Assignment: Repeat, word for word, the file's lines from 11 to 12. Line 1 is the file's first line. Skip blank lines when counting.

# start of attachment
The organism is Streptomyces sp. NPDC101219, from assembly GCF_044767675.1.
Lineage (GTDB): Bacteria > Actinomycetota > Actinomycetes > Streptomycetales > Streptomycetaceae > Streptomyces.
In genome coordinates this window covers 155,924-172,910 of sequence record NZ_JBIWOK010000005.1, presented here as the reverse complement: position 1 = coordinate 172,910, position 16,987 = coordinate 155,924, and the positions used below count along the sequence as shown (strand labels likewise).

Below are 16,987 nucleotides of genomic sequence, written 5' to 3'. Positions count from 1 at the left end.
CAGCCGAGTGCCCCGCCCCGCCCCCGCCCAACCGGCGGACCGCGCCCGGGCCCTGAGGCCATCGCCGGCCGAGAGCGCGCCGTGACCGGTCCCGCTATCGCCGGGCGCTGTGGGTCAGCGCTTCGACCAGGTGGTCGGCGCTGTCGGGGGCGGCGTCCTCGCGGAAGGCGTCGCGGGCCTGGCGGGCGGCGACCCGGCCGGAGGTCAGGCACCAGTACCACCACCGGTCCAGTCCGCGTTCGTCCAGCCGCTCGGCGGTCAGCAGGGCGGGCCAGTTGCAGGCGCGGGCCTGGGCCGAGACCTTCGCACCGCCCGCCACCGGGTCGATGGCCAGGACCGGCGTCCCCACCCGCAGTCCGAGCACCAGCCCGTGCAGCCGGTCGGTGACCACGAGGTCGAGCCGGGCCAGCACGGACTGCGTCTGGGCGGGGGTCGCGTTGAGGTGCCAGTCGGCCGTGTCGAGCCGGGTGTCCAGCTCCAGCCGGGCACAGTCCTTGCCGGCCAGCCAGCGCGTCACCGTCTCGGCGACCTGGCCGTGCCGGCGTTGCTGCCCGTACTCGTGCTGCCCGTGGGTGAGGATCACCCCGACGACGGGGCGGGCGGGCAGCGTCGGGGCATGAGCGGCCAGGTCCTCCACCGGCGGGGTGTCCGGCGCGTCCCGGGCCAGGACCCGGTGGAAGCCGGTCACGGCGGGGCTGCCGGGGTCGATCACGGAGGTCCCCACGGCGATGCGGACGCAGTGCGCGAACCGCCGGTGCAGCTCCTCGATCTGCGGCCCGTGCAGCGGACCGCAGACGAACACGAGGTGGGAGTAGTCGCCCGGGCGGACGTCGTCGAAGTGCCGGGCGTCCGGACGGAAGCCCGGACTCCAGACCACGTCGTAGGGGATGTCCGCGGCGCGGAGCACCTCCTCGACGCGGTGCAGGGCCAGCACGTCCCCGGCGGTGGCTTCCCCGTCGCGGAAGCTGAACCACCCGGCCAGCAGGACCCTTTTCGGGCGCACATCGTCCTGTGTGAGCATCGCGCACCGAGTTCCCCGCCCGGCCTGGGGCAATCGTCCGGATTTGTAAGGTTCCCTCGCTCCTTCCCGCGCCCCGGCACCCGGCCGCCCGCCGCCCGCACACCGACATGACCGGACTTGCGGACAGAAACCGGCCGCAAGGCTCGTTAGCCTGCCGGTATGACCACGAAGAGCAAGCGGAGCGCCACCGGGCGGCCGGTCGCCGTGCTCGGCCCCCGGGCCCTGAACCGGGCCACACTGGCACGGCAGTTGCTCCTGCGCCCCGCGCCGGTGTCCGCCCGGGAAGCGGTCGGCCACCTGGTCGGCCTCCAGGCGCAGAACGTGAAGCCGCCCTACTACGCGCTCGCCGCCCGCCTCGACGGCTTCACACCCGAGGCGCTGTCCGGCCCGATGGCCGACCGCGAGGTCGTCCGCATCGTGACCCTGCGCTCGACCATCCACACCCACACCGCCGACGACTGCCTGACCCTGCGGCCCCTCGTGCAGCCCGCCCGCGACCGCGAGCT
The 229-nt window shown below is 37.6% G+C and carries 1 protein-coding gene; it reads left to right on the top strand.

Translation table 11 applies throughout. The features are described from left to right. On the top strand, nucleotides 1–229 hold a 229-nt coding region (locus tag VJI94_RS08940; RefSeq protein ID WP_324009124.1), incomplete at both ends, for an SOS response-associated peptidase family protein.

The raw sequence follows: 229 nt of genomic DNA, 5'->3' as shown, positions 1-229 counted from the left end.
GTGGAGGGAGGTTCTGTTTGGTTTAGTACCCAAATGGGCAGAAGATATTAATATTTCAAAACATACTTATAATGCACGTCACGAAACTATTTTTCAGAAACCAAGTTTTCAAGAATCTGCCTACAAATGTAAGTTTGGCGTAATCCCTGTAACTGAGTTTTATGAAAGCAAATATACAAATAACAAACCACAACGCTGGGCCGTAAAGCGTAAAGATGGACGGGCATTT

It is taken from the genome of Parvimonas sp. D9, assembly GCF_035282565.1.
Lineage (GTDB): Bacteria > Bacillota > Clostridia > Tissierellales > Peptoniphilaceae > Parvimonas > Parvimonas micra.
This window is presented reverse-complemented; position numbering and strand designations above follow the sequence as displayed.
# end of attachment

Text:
Lineage (GTDB): Bacteria > Bacillota > Clostridia > Tissierellales > Peptoniphilaceae > Parvimonas > Parvimonas micra.
This window is presented reverse-complemented; position numbering and strand designations above follow the sequence as displayed.